I waited for my friends but nobody (ever) arrived

I couldn't tell if both translations have the exact same meaning though, I would maybe mistakenly use either one or the other without further thinking.

You could also be telling about something happening now :

J'attends mes amis mais personne n'est (encore) arrivé.

-> The action is in the present, I'm still waiting, and nobody arrived hitherto (and if anyone had arrived, that would have been in the past from now, so we use "passé composé"). I would translate this to :

I'm waiting for my friends but nobody arrived (yet)

I'm no translator nor French or English expert, but I think tenses in French and English just don't always have a direct translation and that may lead to some confusion. French doesn't have "continuous" tenses for example. Taking my example from previous question remark :

Je bois de la vodka

could be translated to "I'm drinking vodka" (=> right now) or "I drink Vodka" (=> usually; I've nothing against vodka as a general matter)

As of the difference between various past tenses in French, I think those 2 schemas combined summarize it well :

enter image description here enter image description here

  • There is indeed no easy correspondance map for tenses in English and French. Present perfect and passé composé are not equivalent. There are clear rules (so far as rules requiring judgement can be clear) about when to use present perfect (present recap of something started in the past, to wrap it up). There are basic rules for passé simple and imparfait in literary writing. I am not aware of rules for passé composé in French. @LaurentS. I think the yet implies present perfect: "nobody has arrived (yet)".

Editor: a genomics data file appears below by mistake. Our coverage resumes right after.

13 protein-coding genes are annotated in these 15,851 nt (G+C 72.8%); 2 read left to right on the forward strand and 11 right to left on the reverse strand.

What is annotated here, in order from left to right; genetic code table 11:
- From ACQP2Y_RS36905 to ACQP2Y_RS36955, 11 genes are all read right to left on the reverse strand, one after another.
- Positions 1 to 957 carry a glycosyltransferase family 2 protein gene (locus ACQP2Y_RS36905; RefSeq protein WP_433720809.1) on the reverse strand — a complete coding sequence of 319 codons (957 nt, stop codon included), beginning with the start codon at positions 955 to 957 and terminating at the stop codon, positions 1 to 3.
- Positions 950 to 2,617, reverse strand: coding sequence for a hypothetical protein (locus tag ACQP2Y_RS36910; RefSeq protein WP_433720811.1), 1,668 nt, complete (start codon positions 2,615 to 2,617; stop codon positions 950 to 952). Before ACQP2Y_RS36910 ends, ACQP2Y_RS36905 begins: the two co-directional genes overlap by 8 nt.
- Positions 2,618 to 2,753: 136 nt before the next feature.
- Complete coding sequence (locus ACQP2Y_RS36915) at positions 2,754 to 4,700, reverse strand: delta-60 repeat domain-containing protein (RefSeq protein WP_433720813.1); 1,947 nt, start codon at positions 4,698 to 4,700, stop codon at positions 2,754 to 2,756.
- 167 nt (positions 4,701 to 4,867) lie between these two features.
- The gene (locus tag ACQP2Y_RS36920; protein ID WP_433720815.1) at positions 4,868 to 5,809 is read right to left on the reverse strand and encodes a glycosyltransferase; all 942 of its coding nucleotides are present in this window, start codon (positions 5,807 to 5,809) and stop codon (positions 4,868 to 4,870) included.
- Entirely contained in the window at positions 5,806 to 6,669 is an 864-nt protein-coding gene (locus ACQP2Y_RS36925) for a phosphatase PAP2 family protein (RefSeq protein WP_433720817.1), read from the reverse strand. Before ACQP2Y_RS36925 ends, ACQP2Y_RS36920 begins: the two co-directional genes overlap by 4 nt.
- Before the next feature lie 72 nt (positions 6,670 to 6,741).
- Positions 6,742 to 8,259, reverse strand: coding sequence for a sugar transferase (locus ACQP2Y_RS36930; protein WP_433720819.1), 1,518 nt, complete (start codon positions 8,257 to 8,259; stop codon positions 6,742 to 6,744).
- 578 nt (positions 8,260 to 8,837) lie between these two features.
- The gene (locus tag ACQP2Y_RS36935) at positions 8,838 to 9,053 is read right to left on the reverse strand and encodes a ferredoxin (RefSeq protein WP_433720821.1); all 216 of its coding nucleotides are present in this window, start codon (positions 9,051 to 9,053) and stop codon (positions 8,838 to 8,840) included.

– Chop
    Jul 16, 2015 at 13:52
  • I agree with your last remark, the yet is actually providing the context that the action is still going on and we expect current situation to change in the future. Now i remember my English lessons from a long time ago, I also recall a lot of discussions on that subject with the teacher when translating isolated sentences...
    – Laurent S.
    Jul 16, 2015 at 14:08
  • Nobody has arrived (yet) would mean something commenced in the past and continue til the present, as in I am waiting and my friend has not arrived yet . This would be present perfect, which I tend to map to imparfait. Simple past, which I tend to map to French's passé composé, describes something happened and terminated in the past, as in we are telling a thing happening in the past Last week I waited for you but you did not arrive. Do passé composé and imparfait not mean as I have described ? And what would personne n'arrivait mean ?